Chapter XI of Liber Secundus is called The Opening of the Egg. Having sung his incantations, Jung kneels on the rug and carefully opens the egg. Completely healed, Izdubar appears in front of him. The god relates what his experience had been inside of the egg:
“I was ancient and perpetually renewing myself-/ Falling from the heights to the depths,/ and whirled glowing from the depths to the heights-/hovering around myself amidst glowing clouds-/ as raining embers beating down like the foam of the surf, engulfing/ myself in stifling heat-/Embracing and rejecting myself in a boundless game/ Where was I? I was completely sun.”
Izdubar had become one with the Sun; like the Sun he now sees all and knows all. (1) Like the Sun, he had made a night journey into the depths of the nadir and has ascended towards the zenith, symbolizing his perpetual renewal. (2) Izdubar now emits a radiant light that Jung’s eyes “cannot grasp.” Jung compares himself to the mother, who had given birth to a god:
“I became his nocturnal mother who incubated the egg of the beginning. And he rose up, renewed, reborn to greater splendor.”
Bringing Izdubar back to life as an unblemished, radiant solar deity has deprived Jung of his own life force, however:
All my force was now in him. My soul swam like a fish in his sea of fire. But I lay in the frightful cool of the shadows of the earth and sank down deeper and deeper to the lowest darkness. All light had left me. The God rose in the Eastern lands and I fell into the horror of the underworld. I lay there like a child-bearer cruelly mauled and bleeding her life into the child, uniting life and death in a dying glance, the day’s mother, the night’s prey.”
Perhaps what Jung is saying here is that reaching divine perfection comes at a terrible price – the shadow will claim those who dared to look divinity in the eye. Jung is left “powerless and groaning,” with the empty eggshell as the only reminder of his divine encounter.
One of the leitmotifs of Jung’s psychology was the co-existence of light and darkness, good and evil in all beings, including the gods. In this chapter Jung says:
“The God suffers when man does not accept his darkness.”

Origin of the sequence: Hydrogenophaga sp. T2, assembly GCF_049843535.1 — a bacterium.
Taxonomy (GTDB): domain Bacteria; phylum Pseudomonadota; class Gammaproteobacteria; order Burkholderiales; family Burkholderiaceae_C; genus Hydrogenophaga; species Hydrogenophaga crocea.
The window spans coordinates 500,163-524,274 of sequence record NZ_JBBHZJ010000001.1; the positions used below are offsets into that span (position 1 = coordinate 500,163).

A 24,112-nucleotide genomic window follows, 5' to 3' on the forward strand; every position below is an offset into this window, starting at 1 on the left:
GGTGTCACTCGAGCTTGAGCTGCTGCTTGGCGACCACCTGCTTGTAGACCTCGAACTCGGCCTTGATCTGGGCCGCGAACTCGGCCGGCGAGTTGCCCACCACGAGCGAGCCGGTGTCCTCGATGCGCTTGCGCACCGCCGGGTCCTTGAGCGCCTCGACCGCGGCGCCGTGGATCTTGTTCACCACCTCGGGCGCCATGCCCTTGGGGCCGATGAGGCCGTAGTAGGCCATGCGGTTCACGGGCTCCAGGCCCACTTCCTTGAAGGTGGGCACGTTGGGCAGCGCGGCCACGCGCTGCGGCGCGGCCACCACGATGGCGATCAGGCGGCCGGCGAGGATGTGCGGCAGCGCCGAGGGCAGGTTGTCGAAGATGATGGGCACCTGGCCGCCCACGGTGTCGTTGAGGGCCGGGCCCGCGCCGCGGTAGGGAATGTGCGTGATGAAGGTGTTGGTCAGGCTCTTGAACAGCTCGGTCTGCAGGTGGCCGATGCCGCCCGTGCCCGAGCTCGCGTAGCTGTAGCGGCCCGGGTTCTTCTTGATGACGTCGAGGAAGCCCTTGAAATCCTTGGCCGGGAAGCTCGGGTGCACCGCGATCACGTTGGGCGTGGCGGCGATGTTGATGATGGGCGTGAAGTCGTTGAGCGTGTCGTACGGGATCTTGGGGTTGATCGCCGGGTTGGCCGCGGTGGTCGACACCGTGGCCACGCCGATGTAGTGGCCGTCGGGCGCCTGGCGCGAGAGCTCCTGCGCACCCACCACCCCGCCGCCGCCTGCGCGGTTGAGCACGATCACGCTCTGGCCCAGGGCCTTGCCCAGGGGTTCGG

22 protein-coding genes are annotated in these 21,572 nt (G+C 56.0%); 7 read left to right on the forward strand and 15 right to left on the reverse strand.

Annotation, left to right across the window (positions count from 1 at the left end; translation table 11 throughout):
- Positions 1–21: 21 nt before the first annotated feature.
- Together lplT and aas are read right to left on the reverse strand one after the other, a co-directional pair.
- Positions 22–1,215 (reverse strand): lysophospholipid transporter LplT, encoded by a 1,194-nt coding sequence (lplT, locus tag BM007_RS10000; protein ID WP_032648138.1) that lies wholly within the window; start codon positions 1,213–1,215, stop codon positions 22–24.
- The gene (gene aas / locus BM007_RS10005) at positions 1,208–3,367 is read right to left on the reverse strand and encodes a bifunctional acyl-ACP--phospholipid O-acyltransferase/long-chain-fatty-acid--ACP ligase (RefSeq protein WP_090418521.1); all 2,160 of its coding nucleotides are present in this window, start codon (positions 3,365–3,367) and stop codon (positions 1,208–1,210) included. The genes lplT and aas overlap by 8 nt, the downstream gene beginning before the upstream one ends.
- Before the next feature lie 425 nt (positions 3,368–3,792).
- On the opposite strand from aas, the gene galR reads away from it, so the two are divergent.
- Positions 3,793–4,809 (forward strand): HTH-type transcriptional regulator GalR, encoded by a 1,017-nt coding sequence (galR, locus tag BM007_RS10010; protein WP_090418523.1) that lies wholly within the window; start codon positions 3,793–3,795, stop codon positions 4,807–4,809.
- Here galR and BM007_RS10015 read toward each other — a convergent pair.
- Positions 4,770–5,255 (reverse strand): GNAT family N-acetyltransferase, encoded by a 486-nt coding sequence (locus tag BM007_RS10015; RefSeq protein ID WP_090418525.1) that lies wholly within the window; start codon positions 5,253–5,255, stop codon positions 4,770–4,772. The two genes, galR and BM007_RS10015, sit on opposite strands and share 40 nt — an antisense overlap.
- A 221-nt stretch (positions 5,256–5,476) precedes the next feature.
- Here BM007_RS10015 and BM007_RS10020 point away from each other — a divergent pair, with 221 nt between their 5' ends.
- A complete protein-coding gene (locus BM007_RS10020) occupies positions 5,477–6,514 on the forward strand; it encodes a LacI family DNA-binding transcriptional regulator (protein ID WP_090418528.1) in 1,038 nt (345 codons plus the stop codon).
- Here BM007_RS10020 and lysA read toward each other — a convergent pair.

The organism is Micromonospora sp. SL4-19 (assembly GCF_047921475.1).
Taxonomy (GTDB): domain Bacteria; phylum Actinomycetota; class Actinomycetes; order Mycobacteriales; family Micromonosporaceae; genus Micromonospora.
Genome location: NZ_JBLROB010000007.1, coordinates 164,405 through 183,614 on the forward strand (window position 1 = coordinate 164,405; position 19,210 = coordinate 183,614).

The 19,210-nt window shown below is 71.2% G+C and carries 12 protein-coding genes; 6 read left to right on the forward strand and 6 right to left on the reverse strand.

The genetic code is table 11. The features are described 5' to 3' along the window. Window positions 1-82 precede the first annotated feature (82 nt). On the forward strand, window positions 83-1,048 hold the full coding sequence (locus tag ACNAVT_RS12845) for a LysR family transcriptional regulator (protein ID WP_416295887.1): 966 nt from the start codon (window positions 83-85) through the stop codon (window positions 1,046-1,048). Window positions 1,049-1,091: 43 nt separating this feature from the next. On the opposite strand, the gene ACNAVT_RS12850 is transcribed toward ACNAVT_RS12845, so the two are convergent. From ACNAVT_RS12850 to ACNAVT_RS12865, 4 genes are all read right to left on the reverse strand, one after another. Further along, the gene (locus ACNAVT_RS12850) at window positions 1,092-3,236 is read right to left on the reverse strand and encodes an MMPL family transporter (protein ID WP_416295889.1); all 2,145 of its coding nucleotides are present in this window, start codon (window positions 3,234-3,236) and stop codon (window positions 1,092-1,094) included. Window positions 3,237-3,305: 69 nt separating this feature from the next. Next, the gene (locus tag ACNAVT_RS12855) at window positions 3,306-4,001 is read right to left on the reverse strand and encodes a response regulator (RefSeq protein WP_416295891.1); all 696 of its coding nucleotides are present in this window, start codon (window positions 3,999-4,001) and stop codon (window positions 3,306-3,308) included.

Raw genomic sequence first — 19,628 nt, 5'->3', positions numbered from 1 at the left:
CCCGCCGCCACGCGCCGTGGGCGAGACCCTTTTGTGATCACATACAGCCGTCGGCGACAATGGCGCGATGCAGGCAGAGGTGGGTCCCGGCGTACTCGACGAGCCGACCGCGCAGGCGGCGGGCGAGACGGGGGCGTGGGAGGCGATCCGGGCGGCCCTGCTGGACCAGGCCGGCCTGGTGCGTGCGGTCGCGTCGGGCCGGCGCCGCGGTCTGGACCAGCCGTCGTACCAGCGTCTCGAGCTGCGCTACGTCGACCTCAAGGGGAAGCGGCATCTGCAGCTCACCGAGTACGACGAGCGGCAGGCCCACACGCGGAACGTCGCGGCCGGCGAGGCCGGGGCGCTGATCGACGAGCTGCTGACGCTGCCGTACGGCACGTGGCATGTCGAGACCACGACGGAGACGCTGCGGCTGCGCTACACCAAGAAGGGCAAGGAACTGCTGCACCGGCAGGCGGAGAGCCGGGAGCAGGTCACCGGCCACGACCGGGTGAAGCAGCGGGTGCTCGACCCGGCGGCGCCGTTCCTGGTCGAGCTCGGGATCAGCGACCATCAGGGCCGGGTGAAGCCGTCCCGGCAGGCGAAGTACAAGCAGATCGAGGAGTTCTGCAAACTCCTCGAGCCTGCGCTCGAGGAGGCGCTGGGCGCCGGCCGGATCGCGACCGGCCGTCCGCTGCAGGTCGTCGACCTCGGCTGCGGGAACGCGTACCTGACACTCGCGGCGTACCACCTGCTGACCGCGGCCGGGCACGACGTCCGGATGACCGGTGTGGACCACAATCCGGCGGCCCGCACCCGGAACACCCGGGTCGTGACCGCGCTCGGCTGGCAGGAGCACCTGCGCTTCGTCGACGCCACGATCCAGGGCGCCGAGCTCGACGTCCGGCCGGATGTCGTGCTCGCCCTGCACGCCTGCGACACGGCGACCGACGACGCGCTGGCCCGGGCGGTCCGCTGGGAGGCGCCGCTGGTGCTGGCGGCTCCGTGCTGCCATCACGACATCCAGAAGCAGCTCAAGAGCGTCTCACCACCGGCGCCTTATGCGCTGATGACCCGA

The radiant god is not separate from “monstrous serpents of eternal emptiness.” This is why “if the God draws near, your essence starts to seethe and the black mud of the depths whirls up.” For Jung, the divine is not just “good;” it comprises wholeness with all its opposites.
Jung proceeds to explain why evil is a necessary part of life. He says:
“So long as you persist with the standpoint of the good, you cannot dissolve your formation, precisely because it is what is good. You cannot dissolve good with good. You can dissolve good only with evil. For your good also leads ultimately to death through its progressive binding of your force by progressively binding your force.”
What Jung seems to be saying here is that rigidity is alien to life. When the ego clings to what it perceives to be good, when we are following a certain rigid pattern, which we consider good and orderly, life becomes mechanical and neurotic. (3) If we do not recognize the transformative force and the importance of evil in our lives, it will overwhelm us, thus creating “terrible suffering.” By rejecting evil we also reject our humanity. Jung warns:
“… we make desperate attempts to follow the God into the higher realm, or we turn preachingly and demandingly to our fellow men to at any rate force others into following the God. Unfortunately there are men who allow themselves to be persuaded into doing this, to their and our detriment.”
This explains the numerous atrocities committed in the name of religion.
The images accompanying the chapter are very striking. The image on page 71 represents three intertwined snakes. The crimson background reminds us of the Red One – the devil, who instilled a new lease of life in Jung in chapter 1 of Liber Secundus. The intertwined snakes seem to symbolize the incarnated soul, which has embraced the life in matter, on the earth, where the inferno of passions is forever writhing like the snakes on Medusa’s head.
The closing image on page 72 has quite a hypnotic impact. Sanford L. Drob muses:
“It is a mosaic composition in which a series of six conical beams of light … point up and down over a largely black field, punctuated by small yellow lights. The viewer may have the sense that it is deep night, that his back is against the wall, and he is on the verge of being caught in one of these searching beams. … the contrasts between the darkness and saturated colours suggests a melding together of oppositions. Indeed, it is such a melding together that results from the journey into hell that Jung is about to undertake.” (4)
(1) Juan Eduardo Cirlot, A Dictionary of Symbols, Routledge: London, second edition, p. 317
(2) Ibid., p. 318
(3) Compare these ideas with Krishnamurti’s lecture on rigidity: https://jkrishnamurti.org/content/how-one-bring-about-order-oneself-without-any-conflict
(4) Sanford L. Drob, Reading The Red Book: An Interpretative Guide to C.G. Jung’s Liber Novus, Spring Journal Books 2012, p. 121
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